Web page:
High Court judges, on the other hand, are often reluctant to take bold decisions, he said. “In September 2014, I petitioned the Lahore High Court that Junaid Hafeez’s case should be transferred from Multan to Lahore after Rashid Rehman’s assassination. The court asked why it was necessary. When I mentioned Rehman’s assassination, the then Chief Justice of Lahore High Court said, ‘One is not required to obtain visa to travel to Lahore from Multan’, implying that an assassin could travel to Lahore if he wanted to; therefore, there was no use of transferring the case,” said Mr. Jamal.

Aasia Bibi’s case appears to have set a precedent of resolving cases related to blasphemy. “Now with Wajih Hassan’s case, lawyers may be more confident of a positive outcome,” said academic Umair Javed.

“The unfortunate thing, though, is about the time lapsed due to injustice. This is a larger systematic problem with our justice system. Over the years, blasphemy has become such a volatile and emotional issue that it now has its own political dynamics.” There’s now at least a chance to get justice, “but whether this is a turning point in the blasphemy issue in Pakistan overall remains to be seen,” said Mr. Javed.

The U.S. govt. has limited the number of refugee admits for FY-2020 at 18,000, the lowest since 1980

Even as the number of refugees hit 26 million at the end of 2018 — a historic post-war high — the Trump administration has dramatically cut back on the number it is allowing into the U.S. The administration recently announced a proposal to cap admits in financial year 2020 (October 1, 2019 – September 30, 2020) at 18,000, the lowest since the country’s Refugee Act of 1980 was passed.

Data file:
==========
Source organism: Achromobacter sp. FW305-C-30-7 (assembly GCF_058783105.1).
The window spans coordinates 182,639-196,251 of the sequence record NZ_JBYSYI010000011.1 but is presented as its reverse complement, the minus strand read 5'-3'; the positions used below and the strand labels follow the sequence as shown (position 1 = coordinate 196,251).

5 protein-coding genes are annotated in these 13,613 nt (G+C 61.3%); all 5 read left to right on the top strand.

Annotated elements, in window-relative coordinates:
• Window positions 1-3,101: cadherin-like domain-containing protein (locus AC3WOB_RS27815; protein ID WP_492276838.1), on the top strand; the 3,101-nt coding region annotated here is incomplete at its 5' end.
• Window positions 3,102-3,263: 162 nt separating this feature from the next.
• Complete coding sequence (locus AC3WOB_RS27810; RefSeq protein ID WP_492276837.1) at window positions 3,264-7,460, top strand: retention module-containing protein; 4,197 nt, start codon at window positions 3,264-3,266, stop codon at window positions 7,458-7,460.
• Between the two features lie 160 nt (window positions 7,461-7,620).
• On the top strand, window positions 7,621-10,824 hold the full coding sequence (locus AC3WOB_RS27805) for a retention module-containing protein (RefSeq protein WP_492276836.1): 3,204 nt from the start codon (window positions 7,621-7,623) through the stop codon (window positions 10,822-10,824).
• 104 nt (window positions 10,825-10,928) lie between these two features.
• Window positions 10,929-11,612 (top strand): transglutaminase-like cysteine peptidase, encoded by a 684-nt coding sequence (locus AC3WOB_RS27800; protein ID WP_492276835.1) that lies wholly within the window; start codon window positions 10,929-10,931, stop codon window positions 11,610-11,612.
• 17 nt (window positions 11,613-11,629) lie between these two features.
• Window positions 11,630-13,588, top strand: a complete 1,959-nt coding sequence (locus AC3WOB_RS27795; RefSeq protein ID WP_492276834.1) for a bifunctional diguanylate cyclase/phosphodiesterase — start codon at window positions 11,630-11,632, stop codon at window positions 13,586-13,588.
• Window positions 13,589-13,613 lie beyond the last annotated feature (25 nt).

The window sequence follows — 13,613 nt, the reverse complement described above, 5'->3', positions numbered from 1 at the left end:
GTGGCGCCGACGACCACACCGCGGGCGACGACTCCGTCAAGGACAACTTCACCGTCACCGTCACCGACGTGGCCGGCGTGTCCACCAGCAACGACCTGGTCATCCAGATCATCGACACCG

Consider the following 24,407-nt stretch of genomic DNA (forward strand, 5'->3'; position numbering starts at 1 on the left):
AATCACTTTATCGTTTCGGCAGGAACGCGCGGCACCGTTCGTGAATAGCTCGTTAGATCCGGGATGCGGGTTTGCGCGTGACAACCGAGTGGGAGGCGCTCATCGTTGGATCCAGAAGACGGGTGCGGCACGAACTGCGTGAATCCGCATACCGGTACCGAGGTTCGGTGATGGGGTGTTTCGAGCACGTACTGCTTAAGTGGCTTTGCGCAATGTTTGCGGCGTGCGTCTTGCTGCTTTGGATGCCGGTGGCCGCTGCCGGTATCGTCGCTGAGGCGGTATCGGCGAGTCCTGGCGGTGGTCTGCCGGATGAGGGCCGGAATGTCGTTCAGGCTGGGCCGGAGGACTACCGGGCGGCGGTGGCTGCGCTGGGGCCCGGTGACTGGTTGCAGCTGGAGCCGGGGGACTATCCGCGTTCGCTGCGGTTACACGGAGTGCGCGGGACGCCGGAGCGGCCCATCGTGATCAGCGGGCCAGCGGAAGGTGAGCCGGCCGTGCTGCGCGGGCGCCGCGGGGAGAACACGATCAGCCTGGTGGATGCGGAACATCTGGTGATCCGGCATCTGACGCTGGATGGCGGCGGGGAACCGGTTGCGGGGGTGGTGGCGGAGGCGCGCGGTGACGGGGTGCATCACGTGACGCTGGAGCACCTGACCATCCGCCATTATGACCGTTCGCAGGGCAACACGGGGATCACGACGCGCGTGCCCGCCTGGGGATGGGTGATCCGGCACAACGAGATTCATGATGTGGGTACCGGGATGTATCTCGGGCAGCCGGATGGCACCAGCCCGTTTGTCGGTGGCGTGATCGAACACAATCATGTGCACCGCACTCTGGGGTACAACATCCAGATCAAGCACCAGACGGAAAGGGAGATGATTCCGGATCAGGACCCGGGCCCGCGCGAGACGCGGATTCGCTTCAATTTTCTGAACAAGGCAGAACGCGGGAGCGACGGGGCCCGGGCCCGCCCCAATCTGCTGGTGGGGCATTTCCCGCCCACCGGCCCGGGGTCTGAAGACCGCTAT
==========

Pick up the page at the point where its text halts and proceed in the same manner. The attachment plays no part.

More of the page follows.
The stated reason? The administration feels that previous administrations’ refugee policies did not adequately take into account national security or foreign policy concerns. “The previous allocations by continent or region were not directly connected to our national security or foreign policy priorities,” a senior official told reporters on a September 26 briefing call. “The administration's proposed allocation links refugee admissions directly to U.S. national security and foreign policy priorities.”

The U.S. also says it has to clear the backlog for asylum applications (i.e., related to those already in the U.S. or presenting themselves at a port of entry) and has decided to combine refugee and asylum counts. The southern border of the U.S. has become the focal point for new asylum claims and the U.S. expects to process 350,000 new asylum cases, as per a September 27 media note from the State Department.